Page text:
Anthropology Term Abroad in Palau – alternate destination for Fiji Term Abroad
Faculty organizer: Karen Brison (Anthropology);
Occasionally, the anthropology term abroad usually held in Fiji will relocate to another Pacific society, Palau, Micronesia. The term is open to students of all majors. The term will introduce students to the process of doing anthropological research, and the cultures of Pacific Islands, as well as giving students hands-on experience in local organizations such as museums, cultural preservation societies, and schools. There are no pre-requisites though taking an anthropology course is highly recommended. Students will get three anthropology credits in Palau, all of which carry WAC credit: ANT 185T (Peoples of the Pacific); ANT 255T (Culture and Work); ANT 490T (Independent Study in Anthropology).
Students will be immersed in the local culture. The bulk of the term will be spent on hands-on ‘ethnographic’ research. Anthropologists feel that it is important to live with members of another culture and to be actively involved in their day-to-day life. To truly understand how people see the world, you must ‘walk in their shoes,’ ideally through participating in a venture of common interest together. Students will learn this method both through living with a Palauan family and through working several hours a week with a local organization to gain a thorough appreciation of the social and cultural forces that shape everyday life in Palau.
After an initial orientation week, students will be placed with individual host families spread throughout the capital city of Koror. Students will meet together and with Prof. Brison two days a week for an organized fieldtrip and to hold classes and discuss readings on Palau and on organizational culture. Students will also do internships for 10-12 hours a week at a local organization such as a school, a museum, or an NGO. Students will do readings about the work of schools and other organizations in societies and about the culture of organizations. Students will carry out structured exercises every week designed to help them understand local culture and local organizations, and will design one longer project of their own choosing in the second half of the term. These longer projects may involve collaborating with local community college students to research a specific topic such as traditional methods of preserving the environment in Palau, and may culminate in displays in local museums or proposals for curricular units in local schools. Internships will be organized to meet the interests of individual students.
- An overall cumulative average of 2.5 at the time of application.
- Certification by the Dean of Students that the student is well prepared to participate in foreign study.
- Be in good academic standing and have a cumulative GPA of at least 2.5 for the term prior to the program.
- It is highly recommended that the students take at least one anthropology course before going to Palau; this can be taken after being accepted into the term. Introduction to Cultural Anthropology (ANT 110) and Qualitative Methods (ANT 363), offered in Spring 2010, are good choices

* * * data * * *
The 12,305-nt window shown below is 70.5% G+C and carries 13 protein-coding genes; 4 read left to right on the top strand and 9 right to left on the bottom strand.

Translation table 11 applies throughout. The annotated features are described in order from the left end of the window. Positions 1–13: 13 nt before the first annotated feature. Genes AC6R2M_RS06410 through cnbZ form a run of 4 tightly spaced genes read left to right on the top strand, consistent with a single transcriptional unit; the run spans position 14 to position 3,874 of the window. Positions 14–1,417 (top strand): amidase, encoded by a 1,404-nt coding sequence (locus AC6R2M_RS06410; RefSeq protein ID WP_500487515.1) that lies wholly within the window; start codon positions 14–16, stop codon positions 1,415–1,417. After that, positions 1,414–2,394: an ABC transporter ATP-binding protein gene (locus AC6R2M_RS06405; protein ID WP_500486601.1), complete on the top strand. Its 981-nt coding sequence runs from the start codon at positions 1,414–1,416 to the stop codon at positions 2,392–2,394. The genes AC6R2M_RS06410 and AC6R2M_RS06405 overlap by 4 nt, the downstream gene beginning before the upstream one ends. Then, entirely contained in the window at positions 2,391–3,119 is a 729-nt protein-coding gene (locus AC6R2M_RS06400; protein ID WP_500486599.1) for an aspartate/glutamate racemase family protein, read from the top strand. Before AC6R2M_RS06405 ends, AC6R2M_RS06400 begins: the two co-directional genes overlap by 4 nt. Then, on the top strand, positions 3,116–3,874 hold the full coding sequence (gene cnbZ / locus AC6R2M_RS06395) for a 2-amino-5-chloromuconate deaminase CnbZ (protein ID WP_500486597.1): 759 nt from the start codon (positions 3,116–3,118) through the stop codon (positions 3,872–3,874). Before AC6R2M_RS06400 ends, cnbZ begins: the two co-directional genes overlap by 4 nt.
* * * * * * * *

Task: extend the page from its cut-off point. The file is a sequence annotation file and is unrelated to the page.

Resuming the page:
Information on Palau
Palau is an island nation in the Pacific Ocean, some 500 miles (800 km) east of the Philippines and 2,000 miles (3,200 km) south of Tokyo. Having emerged from United Nations trusteeship (administered by the United States) in 1994, it is one of the world’s youngest and smallest sovereign states. The country consists of a group of 343 islands. Palau’s population is just over 20,000 of which just over 4,500 are foreign workers, many from the Philippines. While most Palauans are now Christian, many still hold traditional religious beliefs based on nature spirits and clan deities and traditional ceremonies, such as those celebrating first births and first houses, are still held all over the islands. Most Palauans have large extended families with whom they interact on a daily basis. Palau thus offers relatively good living conditions while giving students exposure to a very different culture and way of life. Students would gain first hand experience of the problems of a developing country. Experience in a Pacific society is also important given a growing emphasis on Pacific relations in US business and education.
Palau is an ideal site for a field oriented term abroad since most of the population speaks English, medical and other facilities are good, and the country is free of major tropical diseases like malaria. The Moon Handbook on Micronesia, a popular guide for tourists, says “Quite simply, above water and below, Palau is pure beauty. The great cities of the world present visitors with surprises at every corner or hill-crest. Koror, capital of the Republic of Palau, does the same in a town of only 12,000 people [with] the breathtaking setting of the town – a fantastic crazy quilt of islands, bridges, and water – that is like nothing else on earth.” Palau is renowned for biodiversity, in the sea and on land, and offers some of the best snorkeling, scuba diving and kayaking in the world with rich marine life and clear aquamarine waters. In short, students can experience both a different culture and way of life and a beautiful physical environment.